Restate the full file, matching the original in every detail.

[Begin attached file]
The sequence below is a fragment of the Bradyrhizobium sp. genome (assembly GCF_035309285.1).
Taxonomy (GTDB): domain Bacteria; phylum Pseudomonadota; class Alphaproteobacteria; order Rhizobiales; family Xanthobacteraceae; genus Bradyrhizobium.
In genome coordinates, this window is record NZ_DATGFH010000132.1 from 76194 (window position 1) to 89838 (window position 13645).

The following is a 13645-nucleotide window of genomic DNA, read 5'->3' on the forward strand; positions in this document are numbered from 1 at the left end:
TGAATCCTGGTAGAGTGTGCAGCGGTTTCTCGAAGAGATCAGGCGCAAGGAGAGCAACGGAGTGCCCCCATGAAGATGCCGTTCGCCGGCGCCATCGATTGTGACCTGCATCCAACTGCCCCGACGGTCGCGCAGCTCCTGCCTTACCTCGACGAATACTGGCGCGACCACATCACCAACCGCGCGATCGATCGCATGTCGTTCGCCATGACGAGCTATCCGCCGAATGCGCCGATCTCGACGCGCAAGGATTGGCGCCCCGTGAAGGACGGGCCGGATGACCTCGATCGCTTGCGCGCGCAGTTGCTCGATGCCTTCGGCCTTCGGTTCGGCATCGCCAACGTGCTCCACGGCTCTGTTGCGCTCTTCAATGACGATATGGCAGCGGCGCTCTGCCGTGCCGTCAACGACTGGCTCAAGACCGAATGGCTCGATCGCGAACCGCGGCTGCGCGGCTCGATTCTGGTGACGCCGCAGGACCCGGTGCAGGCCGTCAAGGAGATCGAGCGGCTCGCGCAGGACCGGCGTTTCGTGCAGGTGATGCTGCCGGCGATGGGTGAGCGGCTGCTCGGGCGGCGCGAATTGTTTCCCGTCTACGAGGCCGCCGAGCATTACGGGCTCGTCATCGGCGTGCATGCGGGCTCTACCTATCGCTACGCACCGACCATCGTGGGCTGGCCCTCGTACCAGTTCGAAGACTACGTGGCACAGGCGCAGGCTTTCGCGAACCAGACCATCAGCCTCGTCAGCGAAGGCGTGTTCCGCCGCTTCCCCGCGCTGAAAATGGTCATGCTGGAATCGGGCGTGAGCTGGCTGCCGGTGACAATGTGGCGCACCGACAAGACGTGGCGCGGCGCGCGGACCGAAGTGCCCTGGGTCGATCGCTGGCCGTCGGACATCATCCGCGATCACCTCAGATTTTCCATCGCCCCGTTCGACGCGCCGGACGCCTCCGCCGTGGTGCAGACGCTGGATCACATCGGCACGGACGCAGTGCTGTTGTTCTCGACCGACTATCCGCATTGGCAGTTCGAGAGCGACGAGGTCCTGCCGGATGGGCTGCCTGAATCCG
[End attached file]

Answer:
The sequence below is a fragment of the Bradyrhizobium sp. genome (assembly GCF_035309285.1).
Taxonomy (GTDB): domain Bacteria; phylum Pseudomonadota; class Alphaproteobacteria; order Rhizobiales; family Xanthobacteraceae; genus Bradyrhizobium.
In genome coordinates, this window is record NZ_DATGFH010000132.1 from 76194 (window position 1) to 89838 (window position 13645).

The following is a 13645-nucleotide window of genomic DNA, read 5'->3' on the forward strand; positions in this document are numbered from 1 at the left end:
TGAATCCTGGTAGAGTGTGCAGCGGTTTCTCGAAGAGATCAGGCGCAAGGAGAGCAACGGAGTGCCCCCATGAAGATGCCGTTCGCCGGCGCCATCGATTGTGACCTGCATCCAACTGCCCCGACGGTCGCGCAGCTCCTGCCTTACCTCGACGAATACTGGCGCGACCACATCACCAACCGCGCGATCGATCGCATGTCGTTCGCCATGACGAGCTATCCGCCGAATGCGCCGATCTCGACGCGCAAGGATTGGCGCCCCGTGAAGGACGGGCCGGATGACCTCGATCGCTTGCGCGCGCAGTTGCTCGATGCCTTCGGCCTTCGGTTCGGCATCGCCAACGTGCTCCACGGCTCTGTTGCGCTCTTCAATGACGATATGGCAGCGGCGCTCTGCCGTGCCGTCAACGACTGGCTCAAGACCGAATGGCTCGATCGCGAACCGCGGCTGCGCGGCTCGATTCTGGTGACGCCGCAGGACCCGGTGCAGGCCGTCAAGGAGATCGAGCGGCTCGCGCAGGACCGGCGTTTCGTGCAGGTGATGCTGCCGGCGATGGGTGAGCGGCTGCTCGGGCGGCGCGAATTGTTTCCCGTCTACGAGGCCGCCGAGCATTACGGGCTCGTCATCGGCGTGCATGCGGGCTCTACCTATCGCTACGCACCGACCATCGTGGGCTGGCCCTCGTACCAGTTCGAAGACTACGTGGCACAGGCGCAGGCTTTCGCGAACCAGACCATCAGCCTCGTCAGCGAAGGCGTGTTCCGCCGCTTCCCCGCGCTGAAAATGGTCATGCTGGAATCGGGCGTGAGCTGGCTGCCGGTGACAATGTGGCGCACCGACAAGACGTGGCGCGGCGCGCGGACCGAAGTGCCCTGGGTCGATCGCTGGCCGTCGGACATCATCCGCGATCACCTCAGATTTTCCATCGCCCCGTTCGACGCGCCGGACGCCTCCGCCGTGGTGCAGACGCTGGATCACATCGGCACGGACGCAGTGCTGTTGTTCTCGACCGACTATCCGCATTGGCAGTTCGAGAGCGACGAGGTCCTGCCGGATGGGCTGCCTGAATCCG